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Mark DYTHAM and Astrid KLEIN, Founders of KDa, on ‘Pecha Kucha’

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APPLAUSE Yes, we are architects and the reason for Pecha Kucha Night is we found out early on that passionate creative people just talk too much! So, we are going to stick to it although we are cheating a little bit. I hope nobody counts the slides. But first to our day job. Architects are kind of expected to make a difference. They have the social responsibility. You know you're building the future, it's all up to you. And, so yeah, we feel the pressure, although we love the challenge... MARK: Okay let's get going... ASTRID: Yeah, let's get going. So we try and make a difference in the smallest details. This is our gummy tile for bathrooms because this is the place where you are naked and your body is most vulnerable, for the longest time in your house, and yet, there are glass, ceramics, metal, slippery, sharp, cold, and the gummy tile is sort of more warm. Twenty seconds is fast! This is a very entertaining hoarding. It's made from balloon fabric and inflatable, you know, we all balloons. Why be reminded of the dust and the dirt and the noise of a construction site, when you could have a vertical garden and feel refreshed by rosemary, mint... MARK: This ran all the way down Omotesando, it was 300 meters long and the point is that just a construction fence can be something really interesting and we can make a difference. Can we have the sound on, please? ASTRID: This is making a difference, like demystifying technology. It's the biggest interactive toy, it doesn't need explanation, as you can see from the video, and it's direct fun. MARK: This was in the ground floor of the Shin-Maru building opposite Tokyo Station, and as Astrid said, the key thing was there were no instructions necessary. This was six years ago; it's still one of the most interactive things in the world. And you can see that it just inspires people to play and have fun, and of course we had to put a volleyball because we were in Japan. And we co-developed with Toshio Iwai who was the programmer. Absolutely fantastic! That's our little bit of cheating. We didn't design these. ASTRID: This construction is actually the biggest carbon emitter in the world. So we thought we got to do something about this and this is one of the first ??? buildings with 40-story towers in Hokkaido. In a lovely setting, it's a ski resort and our client bought these and needed to put them in repair again. MARK: So we thought these were built 20 years ago. And we remember when we first arrived in Japan seeing these two towers and we thought that it was really bad they could build these in this beautiful, natural surrounding in Hokkaido. So when we got the chance, we thought with a bit of paint, a bit of insulation we can camouflage them and they'll disappear. So, it's been incredibly successful... ASTRID: You can see on that line, you know, it was all intended of course. MARK: But very luckily in Japan, there are no visual planning restraints, which meant the first towers could get built but also it allowed us to get the camouflage put through without any applications at all. ASTRID: A wedding chapel makes a big difference in your life of course. This one here is in Kobuchizawa, in Risonare. Again, the same client as the Tomamu Towers bought this defunct hotel and just by having a wedding chapel there it's kind of revived the whole resort. There are about 10 couples getting married in peak season on just one day. This picks up on the veil of the bride, you know at the end of the ceremony, it gets picked up, she gets the kiss. And at the same time this 11 ton, steel "veil" lifts up, a bit noisy... MARK: This is where we're cheating by the way as it takes 38 seconds to open. So we'll just keep talking... ASTRID: And, yes, the veil opens and the wedding party steps out over the stepping stones, over the pond making sure not to fall in, although when we mentioned this to the client that there might be a possibility that the bride, not seeing where her high heels go, might fall in, he says, "Oh, it'll make for a memorable day!" MARK: It would definitely get on You Tube! And, yeah, we've got lots of towels. But you can see that we've made this 11 ton piece of steel look like a piece of lace. It has 4,700 holes perforated in it. Each has an acrylic lens which shines through onto a sheet. Of course, with 10 weddings a day they have to have night weddings too. And as Astrid said, this was a completely bankrupt hotel. It was built in the "bubble" and went bankrupt. Hoshino resort built it and we've converted it into a brand new hotel and it's all being reused. It was actually going to be demolished but we've managed to save it. This is our office. So, that was our day job, now we are going to talk about our night job. This was our office in Azabu Juban. We had it in a warehouse; we shared it with five other companies. Not architects! We shared it with a graphic design company, a computer company, a brewery, thank you, and a composer. And we events there and these events got bigger and bigger and bigger. That was space was called Deluxe. After we outgrew that we moved into a new space just below Roppongi Hills. It's called Super Deluxe and it's where super things go on. And we had four or five events in our office before, each month but when we moved here we had the potential of 31 events. And we didn't have enough events so in our old office we used to have Show and Tells. Everybody has been to a construction site, been on a good holiday, we all have digital cameras. It's very easy to put a quick presentation together. And we thought instead of just having us talking about where we've been, why don't we get everybody together and have a chat and show where you've been, the great construction site... But as Astrid said, architects talk too much so we thought let's make some simple rules. Let's make some simple rules. Ten slides, ten seconds: bit short. Twenty slides, twenty seconds, we started on the 20th of February at twenty past eight so that's how we got to 20:20. And off we went and we had one event. And that event, as everyone said it was fantastic, we had the next month and now we are on our 62nd month so it's been running for six years. We always get 400 people a month in Tokyo. Then during design week in Tokyo people started taking it around the world. This format, Pecha Kucha Night, the same format. And we made a website filled with little rows, and we realized the website didn't work. So, today it says in the brochure 186, there are actually 198 cities. We are growing about two or three cities a day now. And there is a really big need because like in Tokyo and like in all these other cities there are very few places where they can show and share their work. And this is just a great format for young students, designers, all sorts of people. This is in Rotterdam. You can see how big the queue is outside. ASTRID: Yeah, not just the website was growing the queues were growing all around the world. MARK: So you think Bogota is about drugs and guns, and it's a very vibrant, creative city. The Mayor of Bogata said it's changed their city, which is a really amazing compliment. We are getting lots of Mayors who are writing to us right now. Whoa! So twenty seconds is quite long as well, you see. The next city, oh, and the other thing is we don't charge for this format. It's completely free, it's non-profit. We just make a very simple handshake agreement with each of the cities. That means that it can go to places like Kampala in Uganda. And it just shows that all you need is a bed sheet. A bed sheet hung up and a projector to show your 20 slides. And this was just a really moving thing, when we first agreed that they should have an event in Kampala and then to get these photographs where they are having an event in a forest. ASTRID: Yeah, look at all the smiley faces. MARK: So we're completely shocked. Last month there were 55 events around the world. That's 15,000 people went to these events and we are running at a rate of about 45 this month, going up again, so it is incredible. So, anybody can present! That's my mother, who's 65. That's Astrid's daughter, who's five. My mother talked about her creations: her wedding cakes, her flowers. Astrid's daughter talked about her trip to London with a digital camera that she took her own photographs. ASTRID: Yeah, and we have all sorts of interesting people kind of talking: hair stylists, food... MARK: The key thing I was saying about Bogata, because we are in a recession it is amazing that Pecha Kucha Night is growing quicker and quicker and quicker because people want to network and show what's going on. Even the Mayors of cities are getting up on stage and Mayor David Miller was talking about people who blog about his city. He couldn't believe that people blog and are interested in Toronto, other than him. A hundred and ninety-eight...it has to load I think this, maybe I have to press this... You're now going to see, this is 198 cities, it takes exactly 20 seconds to put them all up. So, please look out on our website at pecha-kucha.org and you can see where the events are coming up. The next one, they are always the last Wednesday of the month in Tokyo. Thank you very much and thank you to Todd and thank you to Patrick. You've done a fantastic job and thank you all for attending and supporting this. APPLAUSE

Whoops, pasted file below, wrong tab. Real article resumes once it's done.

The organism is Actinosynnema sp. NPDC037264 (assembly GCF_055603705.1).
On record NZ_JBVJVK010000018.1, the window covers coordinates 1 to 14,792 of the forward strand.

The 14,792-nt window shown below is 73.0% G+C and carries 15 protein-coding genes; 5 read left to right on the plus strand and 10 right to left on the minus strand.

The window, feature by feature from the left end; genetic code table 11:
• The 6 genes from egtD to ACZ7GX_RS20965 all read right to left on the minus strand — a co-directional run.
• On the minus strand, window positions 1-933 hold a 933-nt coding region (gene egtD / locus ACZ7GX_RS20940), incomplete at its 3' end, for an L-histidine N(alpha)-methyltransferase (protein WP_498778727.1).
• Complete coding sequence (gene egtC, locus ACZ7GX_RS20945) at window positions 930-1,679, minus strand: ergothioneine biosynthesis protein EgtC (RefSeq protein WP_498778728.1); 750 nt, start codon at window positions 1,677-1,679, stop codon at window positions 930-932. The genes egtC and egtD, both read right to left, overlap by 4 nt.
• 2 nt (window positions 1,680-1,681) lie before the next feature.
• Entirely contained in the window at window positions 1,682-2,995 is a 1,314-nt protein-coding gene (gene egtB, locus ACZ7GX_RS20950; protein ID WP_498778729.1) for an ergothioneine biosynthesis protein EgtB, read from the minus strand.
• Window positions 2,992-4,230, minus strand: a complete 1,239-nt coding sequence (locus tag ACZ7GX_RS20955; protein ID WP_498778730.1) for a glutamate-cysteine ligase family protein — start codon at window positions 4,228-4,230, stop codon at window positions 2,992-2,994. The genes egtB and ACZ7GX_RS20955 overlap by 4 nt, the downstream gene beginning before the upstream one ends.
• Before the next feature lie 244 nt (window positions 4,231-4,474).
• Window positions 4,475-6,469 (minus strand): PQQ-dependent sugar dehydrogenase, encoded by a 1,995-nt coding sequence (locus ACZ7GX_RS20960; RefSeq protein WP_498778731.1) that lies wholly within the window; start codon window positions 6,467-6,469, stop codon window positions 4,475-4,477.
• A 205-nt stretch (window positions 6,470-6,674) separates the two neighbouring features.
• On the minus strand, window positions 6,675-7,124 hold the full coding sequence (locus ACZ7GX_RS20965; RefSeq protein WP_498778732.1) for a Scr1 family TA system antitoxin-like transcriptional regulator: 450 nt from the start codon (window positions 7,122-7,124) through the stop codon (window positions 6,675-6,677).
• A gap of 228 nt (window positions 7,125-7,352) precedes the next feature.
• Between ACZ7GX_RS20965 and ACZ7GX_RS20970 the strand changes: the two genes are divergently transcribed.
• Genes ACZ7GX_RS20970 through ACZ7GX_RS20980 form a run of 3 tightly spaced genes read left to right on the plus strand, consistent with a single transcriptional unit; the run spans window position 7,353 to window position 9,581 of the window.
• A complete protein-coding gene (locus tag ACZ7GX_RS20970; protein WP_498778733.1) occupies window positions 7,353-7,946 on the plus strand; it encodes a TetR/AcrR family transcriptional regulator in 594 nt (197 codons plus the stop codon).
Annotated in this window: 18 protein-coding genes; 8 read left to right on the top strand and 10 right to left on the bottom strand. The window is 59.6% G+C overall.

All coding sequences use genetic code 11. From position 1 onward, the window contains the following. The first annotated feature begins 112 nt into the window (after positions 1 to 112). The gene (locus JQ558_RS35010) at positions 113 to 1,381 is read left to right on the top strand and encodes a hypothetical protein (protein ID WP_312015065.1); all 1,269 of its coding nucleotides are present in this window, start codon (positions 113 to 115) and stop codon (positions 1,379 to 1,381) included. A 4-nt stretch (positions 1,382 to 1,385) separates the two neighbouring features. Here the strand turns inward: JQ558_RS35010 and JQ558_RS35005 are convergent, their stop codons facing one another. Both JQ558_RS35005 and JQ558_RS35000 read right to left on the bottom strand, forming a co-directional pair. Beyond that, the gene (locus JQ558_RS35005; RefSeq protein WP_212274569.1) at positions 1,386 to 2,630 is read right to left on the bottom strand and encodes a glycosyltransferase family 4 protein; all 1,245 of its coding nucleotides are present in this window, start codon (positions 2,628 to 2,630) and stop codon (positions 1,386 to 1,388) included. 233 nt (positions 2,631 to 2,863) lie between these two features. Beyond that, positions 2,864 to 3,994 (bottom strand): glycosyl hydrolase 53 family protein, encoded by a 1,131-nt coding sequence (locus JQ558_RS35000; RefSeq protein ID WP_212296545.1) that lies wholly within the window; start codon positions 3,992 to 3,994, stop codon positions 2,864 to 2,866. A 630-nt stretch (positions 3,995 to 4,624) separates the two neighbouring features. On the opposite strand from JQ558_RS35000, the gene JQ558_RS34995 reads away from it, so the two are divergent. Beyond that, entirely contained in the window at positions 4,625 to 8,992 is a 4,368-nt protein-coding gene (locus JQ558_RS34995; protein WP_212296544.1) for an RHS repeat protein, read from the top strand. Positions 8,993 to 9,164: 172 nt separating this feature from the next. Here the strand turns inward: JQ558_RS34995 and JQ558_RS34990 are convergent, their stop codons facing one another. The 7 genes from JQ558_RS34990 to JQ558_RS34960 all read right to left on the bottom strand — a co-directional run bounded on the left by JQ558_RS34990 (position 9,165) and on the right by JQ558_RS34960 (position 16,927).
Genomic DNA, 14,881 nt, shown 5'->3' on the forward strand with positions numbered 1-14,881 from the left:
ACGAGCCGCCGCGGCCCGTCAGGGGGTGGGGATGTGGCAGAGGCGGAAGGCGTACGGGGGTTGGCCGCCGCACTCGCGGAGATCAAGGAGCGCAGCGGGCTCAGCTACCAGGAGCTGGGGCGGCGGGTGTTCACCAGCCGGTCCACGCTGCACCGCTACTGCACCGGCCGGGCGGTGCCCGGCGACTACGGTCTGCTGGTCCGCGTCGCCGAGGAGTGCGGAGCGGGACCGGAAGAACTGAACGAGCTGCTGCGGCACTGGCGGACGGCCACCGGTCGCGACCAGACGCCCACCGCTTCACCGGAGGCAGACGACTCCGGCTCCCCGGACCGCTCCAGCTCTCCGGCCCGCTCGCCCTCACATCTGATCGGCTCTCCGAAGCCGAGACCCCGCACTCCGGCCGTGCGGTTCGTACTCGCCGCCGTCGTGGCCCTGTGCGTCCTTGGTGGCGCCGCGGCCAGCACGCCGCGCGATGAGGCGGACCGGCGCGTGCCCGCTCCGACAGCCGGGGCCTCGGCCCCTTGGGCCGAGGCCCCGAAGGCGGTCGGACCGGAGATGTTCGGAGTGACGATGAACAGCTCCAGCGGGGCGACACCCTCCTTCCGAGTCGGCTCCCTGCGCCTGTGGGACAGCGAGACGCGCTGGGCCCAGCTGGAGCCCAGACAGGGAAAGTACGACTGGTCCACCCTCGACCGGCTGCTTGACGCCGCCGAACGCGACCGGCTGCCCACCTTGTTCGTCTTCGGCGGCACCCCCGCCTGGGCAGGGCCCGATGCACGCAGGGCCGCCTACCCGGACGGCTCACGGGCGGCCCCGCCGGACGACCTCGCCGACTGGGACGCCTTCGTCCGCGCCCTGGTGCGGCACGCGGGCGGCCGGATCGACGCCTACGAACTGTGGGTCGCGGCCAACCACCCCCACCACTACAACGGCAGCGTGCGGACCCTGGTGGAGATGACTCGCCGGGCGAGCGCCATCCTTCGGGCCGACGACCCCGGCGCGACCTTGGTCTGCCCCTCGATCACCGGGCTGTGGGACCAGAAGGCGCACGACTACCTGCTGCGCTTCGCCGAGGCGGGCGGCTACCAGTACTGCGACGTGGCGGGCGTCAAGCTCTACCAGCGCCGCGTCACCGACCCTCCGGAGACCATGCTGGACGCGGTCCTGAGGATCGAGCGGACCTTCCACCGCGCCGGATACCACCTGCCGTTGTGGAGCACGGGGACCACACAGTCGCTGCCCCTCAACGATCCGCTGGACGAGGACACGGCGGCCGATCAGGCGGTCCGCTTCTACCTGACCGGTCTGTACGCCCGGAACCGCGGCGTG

Video Details

Duration: 10 minutes and 15 seconds
Country: Japan
Language: English
License: Dotsub - Standard License
Genre: None
Producer: Virgin Earth & Ansur Pictures
Director: Andrew Malana
Views: 324
Posted by: tedxtokyo on Apr 9, 2010

A talk given in Session 4 "How Does Today Decide Tomorrow, From Local And Global Perspectives?" of TEDxTokyo 2009, held on May 22 at National Museum of Emerging Science and Innovation.